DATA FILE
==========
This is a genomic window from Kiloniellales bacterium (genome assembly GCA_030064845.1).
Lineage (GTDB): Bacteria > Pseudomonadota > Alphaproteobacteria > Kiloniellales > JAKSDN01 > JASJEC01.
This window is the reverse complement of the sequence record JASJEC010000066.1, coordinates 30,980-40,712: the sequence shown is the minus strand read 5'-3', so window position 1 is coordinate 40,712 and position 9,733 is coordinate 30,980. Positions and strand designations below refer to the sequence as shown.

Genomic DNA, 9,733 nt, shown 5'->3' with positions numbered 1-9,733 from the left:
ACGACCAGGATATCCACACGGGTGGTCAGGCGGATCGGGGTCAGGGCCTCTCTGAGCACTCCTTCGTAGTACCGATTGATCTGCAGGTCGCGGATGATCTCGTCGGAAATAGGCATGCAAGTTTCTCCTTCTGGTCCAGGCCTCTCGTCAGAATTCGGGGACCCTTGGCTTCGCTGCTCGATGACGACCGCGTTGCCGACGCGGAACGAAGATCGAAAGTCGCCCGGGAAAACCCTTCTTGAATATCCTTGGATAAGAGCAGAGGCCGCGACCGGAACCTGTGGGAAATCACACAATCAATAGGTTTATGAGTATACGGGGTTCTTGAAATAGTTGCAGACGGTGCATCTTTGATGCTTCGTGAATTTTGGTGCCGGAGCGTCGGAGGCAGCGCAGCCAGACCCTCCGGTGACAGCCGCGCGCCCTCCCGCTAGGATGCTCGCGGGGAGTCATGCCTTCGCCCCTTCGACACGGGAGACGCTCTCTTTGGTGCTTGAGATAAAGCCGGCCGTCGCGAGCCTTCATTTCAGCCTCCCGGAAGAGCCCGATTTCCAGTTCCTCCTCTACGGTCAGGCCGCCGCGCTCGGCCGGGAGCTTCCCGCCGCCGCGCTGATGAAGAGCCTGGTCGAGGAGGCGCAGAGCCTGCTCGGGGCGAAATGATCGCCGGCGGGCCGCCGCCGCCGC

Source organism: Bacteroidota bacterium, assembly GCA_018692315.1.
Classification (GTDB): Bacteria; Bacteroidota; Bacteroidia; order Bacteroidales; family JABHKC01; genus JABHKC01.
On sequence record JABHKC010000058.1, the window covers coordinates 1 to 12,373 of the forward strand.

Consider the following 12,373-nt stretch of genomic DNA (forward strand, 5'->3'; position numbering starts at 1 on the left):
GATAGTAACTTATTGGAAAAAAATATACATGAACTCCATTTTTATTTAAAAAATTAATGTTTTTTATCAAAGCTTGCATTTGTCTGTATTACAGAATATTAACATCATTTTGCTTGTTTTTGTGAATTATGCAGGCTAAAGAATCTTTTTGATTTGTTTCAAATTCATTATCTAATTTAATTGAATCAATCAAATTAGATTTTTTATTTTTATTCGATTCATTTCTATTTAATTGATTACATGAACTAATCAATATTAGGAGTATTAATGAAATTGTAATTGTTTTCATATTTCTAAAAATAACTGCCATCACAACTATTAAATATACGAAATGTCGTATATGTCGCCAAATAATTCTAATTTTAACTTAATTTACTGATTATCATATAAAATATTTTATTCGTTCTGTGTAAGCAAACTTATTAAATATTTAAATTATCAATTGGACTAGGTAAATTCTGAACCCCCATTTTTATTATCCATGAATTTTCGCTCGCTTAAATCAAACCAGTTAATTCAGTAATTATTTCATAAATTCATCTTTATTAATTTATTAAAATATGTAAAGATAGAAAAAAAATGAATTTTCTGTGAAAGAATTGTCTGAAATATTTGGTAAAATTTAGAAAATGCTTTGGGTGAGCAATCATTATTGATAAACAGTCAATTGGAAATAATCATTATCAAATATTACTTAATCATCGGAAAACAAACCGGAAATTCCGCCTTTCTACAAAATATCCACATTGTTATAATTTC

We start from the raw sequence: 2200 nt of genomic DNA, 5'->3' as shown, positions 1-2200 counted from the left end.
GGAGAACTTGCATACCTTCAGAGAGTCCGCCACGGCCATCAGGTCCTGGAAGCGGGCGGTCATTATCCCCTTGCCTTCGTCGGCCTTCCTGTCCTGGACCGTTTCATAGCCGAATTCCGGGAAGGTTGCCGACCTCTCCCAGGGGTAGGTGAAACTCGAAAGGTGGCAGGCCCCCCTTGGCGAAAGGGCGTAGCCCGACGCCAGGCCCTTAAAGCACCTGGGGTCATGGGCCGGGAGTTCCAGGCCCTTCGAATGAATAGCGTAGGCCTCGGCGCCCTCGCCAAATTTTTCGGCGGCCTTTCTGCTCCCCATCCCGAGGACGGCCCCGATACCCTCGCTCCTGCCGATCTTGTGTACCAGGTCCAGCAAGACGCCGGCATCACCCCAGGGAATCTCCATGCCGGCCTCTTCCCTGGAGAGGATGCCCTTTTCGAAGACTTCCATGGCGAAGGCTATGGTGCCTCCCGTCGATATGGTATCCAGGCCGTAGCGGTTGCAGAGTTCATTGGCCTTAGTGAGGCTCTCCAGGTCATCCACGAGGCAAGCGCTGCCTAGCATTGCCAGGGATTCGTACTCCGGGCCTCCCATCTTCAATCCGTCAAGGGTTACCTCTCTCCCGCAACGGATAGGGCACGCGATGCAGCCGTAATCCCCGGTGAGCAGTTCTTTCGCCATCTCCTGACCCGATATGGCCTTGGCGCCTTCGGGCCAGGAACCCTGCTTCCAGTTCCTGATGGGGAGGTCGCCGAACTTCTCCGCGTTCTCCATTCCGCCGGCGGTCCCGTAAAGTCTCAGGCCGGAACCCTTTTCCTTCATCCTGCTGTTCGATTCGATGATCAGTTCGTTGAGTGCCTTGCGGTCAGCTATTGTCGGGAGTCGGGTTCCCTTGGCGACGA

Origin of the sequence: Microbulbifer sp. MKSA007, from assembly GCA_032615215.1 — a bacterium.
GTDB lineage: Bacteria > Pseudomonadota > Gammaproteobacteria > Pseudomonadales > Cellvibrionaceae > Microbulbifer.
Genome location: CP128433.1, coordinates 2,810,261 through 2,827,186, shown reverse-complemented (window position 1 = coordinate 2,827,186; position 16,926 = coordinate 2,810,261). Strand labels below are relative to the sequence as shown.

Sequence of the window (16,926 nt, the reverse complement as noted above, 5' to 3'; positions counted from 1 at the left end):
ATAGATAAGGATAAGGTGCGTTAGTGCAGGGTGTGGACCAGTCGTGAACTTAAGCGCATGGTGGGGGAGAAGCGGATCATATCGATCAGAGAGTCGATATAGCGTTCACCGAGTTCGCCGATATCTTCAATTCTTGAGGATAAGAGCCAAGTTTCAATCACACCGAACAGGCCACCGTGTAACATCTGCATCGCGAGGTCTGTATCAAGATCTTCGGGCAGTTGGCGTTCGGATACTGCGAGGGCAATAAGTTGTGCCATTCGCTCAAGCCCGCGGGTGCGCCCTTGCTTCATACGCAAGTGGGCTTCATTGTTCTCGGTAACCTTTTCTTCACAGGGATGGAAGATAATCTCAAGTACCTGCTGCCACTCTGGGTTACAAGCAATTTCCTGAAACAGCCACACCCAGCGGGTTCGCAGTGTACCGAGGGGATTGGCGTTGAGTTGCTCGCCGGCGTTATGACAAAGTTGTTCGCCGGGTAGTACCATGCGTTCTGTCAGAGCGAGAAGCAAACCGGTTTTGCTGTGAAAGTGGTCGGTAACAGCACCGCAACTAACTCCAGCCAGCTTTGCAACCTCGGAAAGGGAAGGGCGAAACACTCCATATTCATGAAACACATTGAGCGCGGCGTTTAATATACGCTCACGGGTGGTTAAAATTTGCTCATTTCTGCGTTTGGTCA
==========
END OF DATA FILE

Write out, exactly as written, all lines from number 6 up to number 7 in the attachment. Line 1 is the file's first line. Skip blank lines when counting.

Source organism: Bacteroidota bacterium, assembly GCA_018692315.1.
Classification (GTDB): Bacteria; Bacteroidota; Bacteroidia; order Bacteroidales; family JABHKC01; genus JABHKC01.